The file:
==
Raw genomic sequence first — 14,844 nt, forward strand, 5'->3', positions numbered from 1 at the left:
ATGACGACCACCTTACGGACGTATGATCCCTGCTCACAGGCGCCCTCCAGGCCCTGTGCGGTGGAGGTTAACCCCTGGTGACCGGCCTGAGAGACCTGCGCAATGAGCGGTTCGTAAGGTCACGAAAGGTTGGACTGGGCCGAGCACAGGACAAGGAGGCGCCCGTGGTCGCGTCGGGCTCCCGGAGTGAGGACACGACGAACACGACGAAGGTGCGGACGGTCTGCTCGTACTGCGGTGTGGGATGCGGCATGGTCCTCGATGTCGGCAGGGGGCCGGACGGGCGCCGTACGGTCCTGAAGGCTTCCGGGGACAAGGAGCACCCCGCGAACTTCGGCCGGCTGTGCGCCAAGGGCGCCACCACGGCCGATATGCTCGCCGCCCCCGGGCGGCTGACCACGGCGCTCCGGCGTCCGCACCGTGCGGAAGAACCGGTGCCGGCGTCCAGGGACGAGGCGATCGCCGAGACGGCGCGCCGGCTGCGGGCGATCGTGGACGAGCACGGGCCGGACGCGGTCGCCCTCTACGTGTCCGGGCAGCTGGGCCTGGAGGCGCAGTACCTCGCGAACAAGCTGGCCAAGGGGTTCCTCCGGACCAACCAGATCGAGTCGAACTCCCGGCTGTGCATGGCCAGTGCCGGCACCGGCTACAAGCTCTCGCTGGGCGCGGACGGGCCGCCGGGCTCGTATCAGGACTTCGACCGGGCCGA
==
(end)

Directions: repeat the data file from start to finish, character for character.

Raw genomic sequence first — 14,844 nt, forward strand, 5'->3', positions numbered from 1 at the left:
ATGACGACCACCTTACGGACGTATGATCCCTGCTCACAGGCGCCCTCCAGGCCCTGTGCGGTGGAGGTTAACCCCTGGTGACCGGCCTGAGAGACCTGCGCAATGAGCGGTTCGTAAGGTCACGAAAGGTTGGACTGGGCCGAGCACAGGACAAGGAGGCGCCCGTGGTCGCGTCGGGCTCCCGGAGTGAGGACACGACGAACACGACGAAGGTGCGGACGGTCTGCTCGTACTGCGGTGTGGGATGCGGCATGGTCCTCGATGTCGGCAGGGGGCCGGACGGGCGCCGTACGGTCCTGAAGGCTTCCGGGGACAAGGAGCACCCCGCGAACTTCGGCCGGCTGTGCGCCAAGGGCGCCACCACGGCCGATATGCTCGCCGCCCCCGGGCGGCTGACCACGGCGCTCCGGCGTCCGCACCGTGCGGAAGAACCGGTGCCGGCGTCCAGGGACGAGGCGATCGCCGAGACGGCGCGCCGGCTGCGGGCGATCGTGGACGAGCACGGGCCGGACGCGGTCGCCCTCTACGTGTCCGGGCAGCTGGGCCTGGAGGCGCAGTACCTCGCGAACAAGCTGGCCAAGGGGTTCCTCCGGACCAACCAGATCGAGTCGAACTCCCGGCTGTGCATGGCCAGTGCCGGCACCGGCTACAAGCTCTCGCTGGGCGCGGACGGGCCGCCGGGCTCGTATCAGGACTTCGACCGGGCCGA